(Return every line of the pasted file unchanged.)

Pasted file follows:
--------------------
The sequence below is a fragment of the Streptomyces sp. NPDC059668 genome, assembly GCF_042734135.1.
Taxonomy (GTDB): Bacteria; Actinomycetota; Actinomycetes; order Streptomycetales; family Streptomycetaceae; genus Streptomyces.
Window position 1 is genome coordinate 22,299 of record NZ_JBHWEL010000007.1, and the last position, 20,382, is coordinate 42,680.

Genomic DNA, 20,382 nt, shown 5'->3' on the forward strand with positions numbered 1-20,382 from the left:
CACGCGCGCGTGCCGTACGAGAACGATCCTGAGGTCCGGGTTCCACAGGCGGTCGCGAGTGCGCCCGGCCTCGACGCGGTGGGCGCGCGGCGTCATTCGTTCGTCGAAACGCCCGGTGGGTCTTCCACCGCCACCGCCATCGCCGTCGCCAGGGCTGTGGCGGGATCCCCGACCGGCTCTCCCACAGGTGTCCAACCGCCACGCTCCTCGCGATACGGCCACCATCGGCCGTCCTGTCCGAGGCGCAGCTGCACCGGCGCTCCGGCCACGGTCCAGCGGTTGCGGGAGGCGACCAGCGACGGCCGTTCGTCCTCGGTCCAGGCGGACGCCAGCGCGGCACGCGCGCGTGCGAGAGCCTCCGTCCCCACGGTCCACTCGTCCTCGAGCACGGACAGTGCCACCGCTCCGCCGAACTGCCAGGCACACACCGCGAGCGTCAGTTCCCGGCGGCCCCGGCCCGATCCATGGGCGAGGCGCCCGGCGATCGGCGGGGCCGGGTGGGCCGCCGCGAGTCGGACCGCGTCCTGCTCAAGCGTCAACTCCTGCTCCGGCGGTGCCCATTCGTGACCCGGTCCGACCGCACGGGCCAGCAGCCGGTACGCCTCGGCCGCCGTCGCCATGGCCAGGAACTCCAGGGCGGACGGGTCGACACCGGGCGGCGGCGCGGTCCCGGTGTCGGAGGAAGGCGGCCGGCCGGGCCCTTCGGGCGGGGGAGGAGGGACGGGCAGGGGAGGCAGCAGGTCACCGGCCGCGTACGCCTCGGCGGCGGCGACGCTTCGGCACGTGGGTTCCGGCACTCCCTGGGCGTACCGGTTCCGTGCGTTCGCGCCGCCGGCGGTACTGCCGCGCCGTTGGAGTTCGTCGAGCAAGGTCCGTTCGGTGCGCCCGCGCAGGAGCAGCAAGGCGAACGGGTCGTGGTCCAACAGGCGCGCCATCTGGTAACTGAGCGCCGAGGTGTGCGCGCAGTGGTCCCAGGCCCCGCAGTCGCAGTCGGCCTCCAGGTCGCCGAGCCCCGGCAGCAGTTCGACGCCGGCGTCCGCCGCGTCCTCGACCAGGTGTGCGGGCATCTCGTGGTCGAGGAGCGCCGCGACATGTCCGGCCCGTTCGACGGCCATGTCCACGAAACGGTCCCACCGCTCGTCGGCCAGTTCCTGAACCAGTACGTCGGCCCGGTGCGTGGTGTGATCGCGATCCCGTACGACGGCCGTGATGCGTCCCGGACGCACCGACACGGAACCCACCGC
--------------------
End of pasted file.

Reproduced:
The sequence below is a fragment of the Streptomyces sp. NPDC059668 genome, assembly GCF_042734135.1.
Taxonomy (GTDB): Bacteria; Actinomycetota; Actinomycetes; order Streptomycetales; family Streptomycetaceae; genus Streptomyces.
Window position 1 is genome coordinate 22,299 of record NZ_JBHWEL010000007.1, and the last position, 20,382, is coordinate 42,680.

Genomic DNA, 20,382 nt, shown 5'->3' on the forward strand with positions numbered 1-20,382 from the left:
CACGCGCGCGTGCCGTACGAGAACGATCCTGAGGTCCGGGTTCCACAGGCGGTCGCGAGTGCGCCCGGCCTCGACGCGGTGGGCGCGCGGCGTCATTCGTTCGTCGAAACGCCCGGTGGGTCTTCCACCGCCACCGCCATCGCCGTCGCCAGGGCTGTGGCGGGATCCCCGACCGGCTCTCCCACAGGTGTCCAACCGCCACGCTCCTCGCGATACGGCCACCATCGGCCGTCCTGTCCGAGGCGCAGCTGCACCGGCGCTCCGGCCACGGTCCAGCGGTTGCGGGAGGCGACCAGCGACGGCCGTTCGTCCTCGGTCCAGGCGGACGCCAGCGCGGCACGCGCGCGTGCGAGAGCCTCCGTCCCCACGGTCCACTCGTCCTCGAGCACGGACAGTGCCACCGCTCCGCCGAACTGCCAGGCACACACCGCGAGCGTCAGTTCCCGGCGGCCCCGGCCCGATCCATGGGCGAGGCGCCCGGCGATCGGCGGGGCCGGGTGGGCCGCCGCGAGTCGGACCGCGTCCTGCTCAAGCGTCAACTCCTGCTCCGGCGGTGCCCATTCGTGACCCGGTCCGACCGCACGGGCCAGCAGCCGGTACGCCTCGGCCGCCGTCGCCATGGCCAGGAACTCCAGGGCGGACGGGTCGACACCGGGCGGCGGCGCGGTCCCGGTGTCGGAGGAAGGCGGCCGGCCGGGCCCTTCGGGCGGGGGAGGAGGGACGGGCAGGGGAGGCAGCAGGTCACCGGCCGCGTACGCCTCGGCGGCGGCGACGCTTCGGCACGTGGGTTCCGGCACTCCCTGGGCGTACCGGTTCCGTGCGTTCGCGCCGCCGGCGGTACTGCCGCGCCGTTGGAGTTCGTCGAGCAAGGTCCGTTCGGTGCGCCCGCGCAGGAGCAGCAAGGCGAACGGGTCGTGGTCCAACAGGCGCGCCATCTGGTAACTGAGCGCCGAGGTGTGCGCGCAGTGGTCCCAGGCCCCGCAGTCGCAGTCGGCCTCCAGGTCGCCGAGCCCCGGCAGCAGTTCGACGCCGGCGTCCGCCGCGTCCTCGACCAGGTGTGCGGGCATCTCGTGGTCGAGGAGCGCCGCGACATGTCCGGCCCGTTCGACGGCCATGTCCACGAAACGGTCCCACCGCTCGTCGGCCAGTTCCTGAACCAGTACGTCGGCCCGGTGCGTGGTGTGATCGCGATCCCGTACGACGGCCGTGATGCGTCCCGGACGCACCGACACGGAACCCACCGC